Elements of the original bold design remain
A mainstay of Honda's line-up for many years, the car's evolution was a steady one until recently. The previous generation car's radical appearance and bolder interior design polarised opinion, but was viewed as a necessary act to boost the car's appeal among younger buyers.
This latest model is an evolution of the radical Civic's looks. More considered in approach and having taken some criticism into account, its maker claims its a more rounded offering. And, as per so many in this family hatch sector, this Civic boasts a more economical and greener engine range, with particular focus on Honda's venerable 2.2-litre diesel unit.
Recent years have seen the Civic become a little more willing in its demeanour, with the gap between it and Toyota's Corolla – universally accepted to be the least sporting of the Far Eastern hatchbacks – widening. The iteration goes a step further and promises to please both keen drivers and those seeking a refined driving experience thanks tot a combination of suspension changes and greater cabin refinement.
And there's no question that the Civic's cabin boasts a quality ambience. It's right up there with what you can find in low-end German premium cars, which is something of a compliment. The cabin ergonomics are't quite up to the same standard – probably a little too radical for some – but the driver-focused layout is rare in the family hatch sector.
The family hatch market is a fierce one and the need to broaden the Civic's appeal is important for the company's future. And it's difficult to deny the fact that swooping curves, a rakish nose, Alfa-style rear door handles, a Star Trek-like dashboard and digital instruments will appeal more to the PlayStation generation than any other.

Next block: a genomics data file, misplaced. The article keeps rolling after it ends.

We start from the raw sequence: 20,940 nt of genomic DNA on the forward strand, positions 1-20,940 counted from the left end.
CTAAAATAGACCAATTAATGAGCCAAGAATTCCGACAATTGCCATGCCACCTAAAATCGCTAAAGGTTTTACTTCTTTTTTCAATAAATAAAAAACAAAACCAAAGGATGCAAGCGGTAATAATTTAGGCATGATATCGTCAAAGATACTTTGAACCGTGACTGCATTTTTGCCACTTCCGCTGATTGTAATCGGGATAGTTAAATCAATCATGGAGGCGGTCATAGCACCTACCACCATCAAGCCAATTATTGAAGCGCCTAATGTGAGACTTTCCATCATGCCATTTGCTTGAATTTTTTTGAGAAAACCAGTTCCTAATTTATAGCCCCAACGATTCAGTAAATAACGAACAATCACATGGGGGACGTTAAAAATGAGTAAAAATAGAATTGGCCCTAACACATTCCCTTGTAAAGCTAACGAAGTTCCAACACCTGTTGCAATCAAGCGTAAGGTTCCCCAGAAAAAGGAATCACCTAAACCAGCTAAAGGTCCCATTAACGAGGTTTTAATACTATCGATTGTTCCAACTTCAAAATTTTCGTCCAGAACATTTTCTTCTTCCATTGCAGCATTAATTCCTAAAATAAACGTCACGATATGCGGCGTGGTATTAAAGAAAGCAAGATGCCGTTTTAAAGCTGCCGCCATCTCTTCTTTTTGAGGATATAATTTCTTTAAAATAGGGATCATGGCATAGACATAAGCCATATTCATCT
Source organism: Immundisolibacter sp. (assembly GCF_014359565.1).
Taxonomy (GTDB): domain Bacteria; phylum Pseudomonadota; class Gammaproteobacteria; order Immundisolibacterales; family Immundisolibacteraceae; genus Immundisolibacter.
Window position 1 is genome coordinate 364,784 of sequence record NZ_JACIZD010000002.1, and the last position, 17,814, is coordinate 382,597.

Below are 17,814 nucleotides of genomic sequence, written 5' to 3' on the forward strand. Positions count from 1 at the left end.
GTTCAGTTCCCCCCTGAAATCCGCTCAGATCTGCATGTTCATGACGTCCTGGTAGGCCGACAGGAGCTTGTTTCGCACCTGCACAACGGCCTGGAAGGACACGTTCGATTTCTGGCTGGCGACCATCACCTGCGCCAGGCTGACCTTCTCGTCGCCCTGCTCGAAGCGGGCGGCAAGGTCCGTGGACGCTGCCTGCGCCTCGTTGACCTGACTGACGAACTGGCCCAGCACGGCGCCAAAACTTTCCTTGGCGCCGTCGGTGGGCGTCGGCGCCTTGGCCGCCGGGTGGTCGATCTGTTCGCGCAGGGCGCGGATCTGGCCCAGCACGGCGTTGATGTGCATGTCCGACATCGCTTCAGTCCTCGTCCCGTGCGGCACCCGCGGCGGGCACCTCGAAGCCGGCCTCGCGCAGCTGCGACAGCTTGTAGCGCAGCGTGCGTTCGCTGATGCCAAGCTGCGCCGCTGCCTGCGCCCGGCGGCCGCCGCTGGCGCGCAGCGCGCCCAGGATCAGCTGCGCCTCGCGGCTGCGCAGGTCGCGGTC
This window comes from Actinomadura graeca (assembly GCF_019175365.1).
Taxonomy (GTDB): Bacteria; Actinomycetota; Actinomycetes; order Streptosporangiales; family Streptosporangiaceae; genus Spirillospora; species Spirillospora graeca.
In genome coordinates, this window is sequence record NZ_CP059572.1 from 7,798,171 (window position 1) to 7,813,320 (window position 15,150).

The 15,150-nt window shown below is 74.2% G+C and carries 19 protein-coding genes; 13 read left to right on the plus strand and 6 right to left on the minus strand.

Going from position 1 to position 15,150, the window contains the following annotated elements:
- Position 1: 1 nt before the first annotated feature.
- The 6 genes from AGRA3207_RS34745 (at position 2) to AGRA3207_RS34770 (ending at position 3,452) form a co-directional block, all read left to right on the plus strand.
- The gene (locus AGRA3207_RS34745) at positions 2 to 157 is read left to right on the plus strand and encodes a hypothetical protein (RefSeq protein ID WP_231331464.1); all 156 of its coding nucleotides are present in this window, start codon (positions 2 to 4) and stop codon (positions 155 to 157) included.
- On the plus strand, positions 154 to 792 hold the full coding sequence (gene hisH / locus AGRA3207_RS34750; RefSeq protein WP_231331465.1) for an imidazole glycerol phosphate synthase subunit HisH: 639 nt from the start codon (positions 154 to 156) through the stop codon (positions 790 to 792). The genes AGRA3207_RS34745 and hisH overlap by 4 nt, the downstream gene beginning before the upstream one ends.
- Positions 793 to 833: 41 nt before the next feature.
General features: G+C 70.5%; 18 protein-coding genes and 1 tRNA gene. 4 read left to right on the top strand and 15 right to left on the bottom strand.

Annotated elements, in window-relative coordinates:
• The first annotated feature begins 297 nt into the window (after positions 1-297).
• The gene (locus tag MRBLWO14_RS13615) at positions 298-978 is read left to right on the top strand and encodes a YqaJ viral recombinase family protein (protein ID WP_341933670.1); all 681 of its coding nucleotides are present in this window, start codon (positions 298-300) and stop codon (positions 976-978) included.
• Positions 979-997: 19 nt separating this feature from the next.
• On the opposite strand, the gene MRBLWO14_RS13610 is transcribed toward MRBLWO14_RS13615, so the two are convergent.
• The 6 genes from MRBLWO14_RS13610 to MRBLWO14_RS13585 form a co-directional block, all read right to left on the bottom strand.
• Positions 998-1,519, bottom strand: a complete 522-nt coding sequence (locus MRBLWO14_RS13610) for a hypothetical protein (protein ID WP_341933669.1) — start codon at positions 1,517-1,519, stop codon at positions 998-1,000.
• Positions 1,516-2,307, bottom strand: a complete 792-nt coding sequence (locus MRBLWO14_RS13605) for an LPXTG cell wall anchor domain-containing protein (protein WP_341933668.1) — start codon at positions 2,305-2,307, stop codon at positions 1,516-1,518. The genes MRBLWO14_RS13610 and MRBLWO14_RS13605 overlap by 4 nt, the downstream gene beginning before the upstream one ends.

An evolution of the rakish Civic that got prospective buyers and the media talking, this Civic's similarly rakish looks are matched by solid build construction and and increased focus on reduced running costs. It's more refined too, which should please those seeking a more pampered experience. As it should given the car's asking price, which creeping closer to that of the premium products it aspires to be associated with.
Standard equipment levels are reasonably high and the amount of safety kit is generous even on entry-level models. The cash premium for a diesel variant could be lower, although the potential savings are worth investigating. Other running costs are unlikely to break the bank – Hondas are noted for their reliability, making visits to the dealership rare.
The Civic will easily accommodate a growing family thanks to a well-designed and spacious cabin and boot. Oddment space is reasonable thanks in part to a generously proportioned centre console and glove box. The same is true of the boot, which is both deep and wide and boasts a clever hidden compartment where you'd normally find the spare wheel. Folding flat the rear seats is a convenient one-handed job, with the 'Magic Seat' option of folding them up out of the way to liberate more space behind the front seats a clever trick.
If you're a fan of digital instruments you'll warm to the Civic's offering immediately. For everyone else it's an acquired taste. Also, from an ergonomic angle, it makes a lot of sense to group the various dials and controls together and within reach of the driver. However, the front seat passenger will have to stretch to reach the ventilation controls.
Occupants benefit from decent levels of head and legroom. Rear seat passengers are treated in a similar manner, with no major comfort niggles to report. At urban speeds the cabin does well to insulate occupants from road and engine noise. The Civic boasts a pleasingly supple ride, too.
Despite 'only' being a family car, the Civic is not short of security features. An immobiliser, deadlocks, remote central locking and are standard across the range. For added peace of mind it might be worth investing in a steering lock as a visible deterrent to compliment the car's rear privacy glass.